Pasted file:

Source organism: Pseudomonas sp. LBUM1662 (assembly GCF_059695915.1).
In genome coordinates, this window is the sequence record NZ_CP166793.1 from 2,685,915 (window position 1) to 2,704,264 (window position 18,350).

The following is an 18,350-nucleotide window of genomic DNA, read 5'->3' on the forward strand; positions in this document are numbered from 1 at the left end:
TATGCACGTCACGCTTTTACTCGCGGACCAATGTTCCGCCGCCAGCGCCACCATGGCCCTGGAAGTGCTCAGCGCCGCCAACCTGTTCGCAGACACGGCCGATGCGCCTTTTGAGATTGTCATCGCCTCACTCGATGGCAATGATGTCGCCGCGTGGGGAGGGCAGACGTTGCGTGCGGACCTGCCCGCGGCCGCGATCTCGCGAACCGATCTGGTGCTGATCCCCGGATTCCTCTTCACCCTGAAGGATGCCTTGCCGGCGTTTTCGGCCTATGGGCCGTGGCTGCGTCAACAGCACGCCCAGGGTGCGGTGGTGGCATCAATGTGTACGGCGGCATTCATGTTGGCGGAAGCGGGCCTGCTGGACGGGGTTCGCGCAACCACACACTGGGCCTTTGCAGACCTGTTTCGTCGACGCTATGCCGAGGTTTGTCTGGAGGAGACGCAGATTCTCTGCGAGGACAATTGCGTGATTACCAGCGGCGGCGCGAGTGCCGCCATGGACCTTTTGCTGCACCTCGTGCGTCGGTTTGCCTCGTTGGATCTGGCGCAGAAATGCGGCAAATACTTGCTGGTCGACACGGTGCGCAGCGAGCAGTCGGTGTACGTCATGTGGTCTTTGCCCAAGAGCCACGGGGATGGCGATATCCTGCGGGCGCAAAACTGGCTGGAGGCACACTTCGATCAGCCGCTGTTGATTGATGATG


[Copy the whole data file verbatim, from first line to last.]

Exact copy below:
Source organism: Pseudomonas sp. LBUM1662 (assembly GCF_059695915.1).
In genome coordinates, this window is the sequence record NZ_CP166793.1 from 2,685,915 (window position 1) to 2,704,264 (window position 18,350).

The following is an 18,350-nucleotide window of genomic DNA, read 5'->3' on the forward strand; positions in this document are numbered from 1 at the left end:
TATGCACGTCACGCTTTTACTCGCGGACCAATGTTCCGCCGCCAGCGCCACCATGGCCCTGGAAGTGCTCAGCGCCGCCAACCTGTTCGCAGACACGGCCGATGCGCCTTTTGAGATTGTCATCGCCTCACTCGATGGCAATGATGTCGCCGCGTGGGGAGGGCAGACGTTGCGTGCGGACCTGCCCGCGGCCGCGATCTCGCGAACCGATCTGGTGCTGATCCCCGGATTCCTCTTCACCCTGAAGGATGCCTTGCCGGCGTTTTCGGCCTATGGGCCGTGGCTGCGTCAACAGCACGCCCAGGGTGCGGTGGTGGCATCAATGTGTACGGCGGCATTCATGTTGGCGGAAGCGGGCCTGCTGGACGGGGTTCGCGCAACCACACACTGGGCCTTTGCAGACCTGTTTCGTCGACGCTATGCCGAGGTTTGTCTGGAGGAGACGCAGATTCTCTGCGAGGACAATTGCGTGATTACCAGCGGCGGCGCGAGTGCCGCCATGGACCTTTTGCTGCACCTCGTGCGTCGGTTTGCCTCGTTGGATCTGGCGCAGAAATGCGGCAAATACTTGCTGGTCGACACGGTGCGCAGCGAGCAGTCGGTGTACGTCATGTGGTCTTTGCCCAAGAGCCACGGGGATGGCGATATCCTGCGGGCGCAAAACTGGCTGGAGGCACACTTCGATCAGCCGCTGTTGATTGATGATG